Last night (Thursday, 5/27) was the first test of this device that I’ve been part of, a test we did with the New York Philharmonic. The Concert Companion is the heldheld PDA that audiences may, in the future, be able to rent from orchestras, or might get free with special ticket deals. It gives real-time program notes, that change with the music — ongoing descriptions of whatever you’re hearing at a given moment.
I wrote the text for this test, which involved Stravinsky’s Petrushka, and Ives’s Three Places in New England. After the concert, I had a chance to hear comments from a good number of people in the audience who’d used the device, and one thing was really notable. Everybody, absolutely everybody, said that it made them listen harder. In fact, they often used expressions like “analytical listening,” to describe what the device made them do, contrasting that with the more relaxed, less directed listening they’d normally do without it.
Audiences in previous tests have said more or less the same thing, though not as forcefully. Their comments, of course, fly right in the face of fears that the device will encourage people not to listen, or else will distract them from listening. There was a third piece on the program, the Ravel Concerto for the Left Hand, for which we didn’t have real-time commentary. One member of the audience said that having the commentary earlier in the concert, for Petrushka, made him listen harder to the Ravel. In other words, it got him doing careful, “analytical” listening, and did this so effectively that he kept on doing it even when he didn’t have the commentary.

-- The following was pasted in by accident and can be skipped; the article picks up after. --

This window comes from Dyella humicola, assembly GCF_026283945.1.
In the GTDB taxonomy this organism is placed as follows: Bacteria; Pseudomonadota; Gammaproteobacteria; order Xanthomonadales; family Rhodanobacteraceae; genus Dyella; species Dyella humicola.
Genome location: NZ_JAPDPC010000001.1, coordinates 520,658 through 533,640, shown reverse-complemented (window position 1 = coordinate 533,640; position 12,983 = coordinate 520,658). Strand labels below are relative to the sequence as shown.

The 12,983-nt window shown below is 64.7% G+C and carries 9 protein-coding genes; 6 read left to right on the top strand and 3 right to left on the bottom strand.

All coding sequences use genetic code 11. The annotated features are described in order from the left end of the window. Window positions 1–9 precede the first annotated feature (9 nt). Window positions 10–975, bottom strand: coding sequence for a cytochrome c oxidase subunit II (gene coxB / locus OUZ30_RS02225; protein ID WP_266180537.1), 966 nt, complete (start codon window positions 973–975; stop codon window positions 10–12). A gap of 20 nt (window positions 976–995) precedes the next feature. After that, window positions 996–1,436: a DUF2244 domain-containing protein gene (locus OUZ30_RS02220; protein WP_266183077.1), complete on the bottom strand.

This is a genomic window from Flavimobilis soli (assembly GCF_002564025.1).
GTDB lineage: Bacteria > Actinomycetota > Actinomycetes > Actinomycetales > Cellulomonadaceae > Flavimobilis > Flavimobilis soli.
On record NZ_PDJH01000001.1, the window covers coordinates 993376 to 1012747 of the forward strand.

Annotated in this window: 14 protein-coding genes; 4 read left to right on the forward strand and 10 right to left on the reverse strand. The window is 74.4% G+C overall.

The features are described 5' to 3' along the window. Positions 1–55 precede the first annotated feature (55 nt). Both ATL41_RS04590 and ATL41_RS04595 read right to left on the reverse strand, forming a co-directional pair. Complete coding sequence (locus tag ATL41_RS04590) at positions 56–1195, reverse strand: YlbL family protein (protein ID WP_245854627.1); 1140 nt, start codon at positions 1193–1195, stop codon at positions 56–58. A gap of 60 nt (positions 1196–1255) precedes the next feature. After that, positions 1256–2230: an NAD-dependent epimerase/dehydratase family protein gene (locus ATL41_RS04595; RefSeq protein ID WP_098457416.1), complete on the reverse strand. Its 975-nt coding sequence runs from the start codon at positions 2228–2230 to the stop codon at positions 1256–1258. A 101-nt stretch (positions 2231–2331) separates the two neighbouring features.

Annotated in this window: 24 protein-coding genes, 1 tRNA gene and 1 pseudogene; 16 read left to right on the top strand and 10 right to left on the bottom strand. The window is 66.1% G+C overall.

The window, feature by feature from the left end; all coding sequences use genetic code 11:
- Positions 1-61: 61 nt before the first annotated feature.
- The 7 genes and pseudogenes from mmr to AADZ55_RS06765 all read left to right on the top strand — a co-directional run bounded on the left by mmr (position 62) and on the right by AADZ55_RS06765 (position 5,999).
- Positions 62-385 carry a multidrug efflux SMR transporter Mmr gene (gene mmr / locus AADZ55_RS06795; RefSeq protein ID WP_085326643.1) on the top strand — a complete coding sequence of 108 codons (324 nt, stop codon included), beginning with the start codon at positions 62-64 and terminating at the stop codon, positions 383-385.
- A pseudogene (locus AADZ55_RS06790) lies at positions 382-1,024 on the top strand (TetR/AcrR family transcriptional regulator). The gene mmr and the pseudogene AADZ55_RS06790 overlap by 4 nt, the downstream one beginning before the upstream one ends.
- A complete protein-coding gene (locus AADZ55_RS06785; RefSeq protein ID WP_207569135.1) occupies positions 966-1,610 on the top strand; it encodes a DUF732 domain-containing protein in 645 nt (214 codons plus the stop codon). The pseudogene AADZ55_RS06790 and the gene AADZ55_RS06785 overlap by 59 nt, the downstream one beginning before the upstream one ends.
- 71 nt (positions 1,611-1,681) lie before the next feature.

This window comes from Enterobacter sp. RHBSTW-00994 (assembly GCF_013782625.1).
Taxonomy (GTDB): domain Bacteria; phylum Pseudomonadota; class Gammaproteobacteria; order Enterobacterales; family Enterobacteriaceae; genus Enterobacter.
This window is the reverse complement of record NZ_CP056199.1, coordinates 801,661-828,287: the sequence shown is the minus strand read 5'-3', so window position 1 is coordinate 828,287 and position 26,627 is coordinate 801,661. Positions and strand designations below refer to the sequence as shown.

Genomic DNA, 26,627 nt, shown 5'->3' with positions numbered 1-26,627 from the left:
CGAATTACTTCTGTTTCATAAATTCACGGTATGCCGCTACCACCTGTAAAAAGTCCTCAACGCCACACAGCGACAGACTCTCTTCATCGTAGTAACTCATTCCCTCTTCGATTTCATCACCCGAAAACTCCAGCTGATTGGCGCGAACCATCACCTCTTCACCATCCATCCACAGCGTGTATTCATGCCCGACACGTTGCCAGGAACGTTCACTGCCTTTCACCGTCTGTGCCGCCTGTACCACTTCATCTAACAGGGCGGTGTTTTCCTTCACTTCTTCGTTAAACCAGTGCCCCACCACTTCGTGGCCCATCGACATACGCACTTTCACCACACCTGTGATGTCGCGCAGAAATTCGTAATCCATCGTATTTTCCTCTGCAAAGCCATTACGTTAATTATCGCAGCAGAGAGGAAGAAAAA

Creating this text, I have to say, is about the hardest writing I’ve ever done. I had to be very succinct, of course (which is hard enough by itself). But I also had to balance descriptions of the music, comments on the music’s structure, along with omments on its history (the innovations, for instance, in 20th century composition that Ives and Stravinsky pioneered), and also a narrative of the stories all these pieces tell. All of it synchronized with the music, which means that sometimes when you’d like to say a lot of things, you discover that the music passes by so quickly that people will only have time to read one short sentence.
Everything had to be aimed at people who don’t know much about classical music, without being so elementary that they’d insult more experienced listeners. I found myself going to rehearsals, and then going home to rewrite everything I’d done. The Concert Companion is an independent operation, separate from any orchestras (essentially it’s a startup company, looking for both venture capital and foundation funding). We’re testing it again with the Pittsburgh Symphony on June 10, as part of the big Pittsburgh arts gathering that includes the annual conference of the American Symphony Orchestra League. This time, the program includes a piece by a living composer, Joan Tower’s Tambor. Joan and I will jointly write the commentary, which ought to be both informative, and a lot of fun.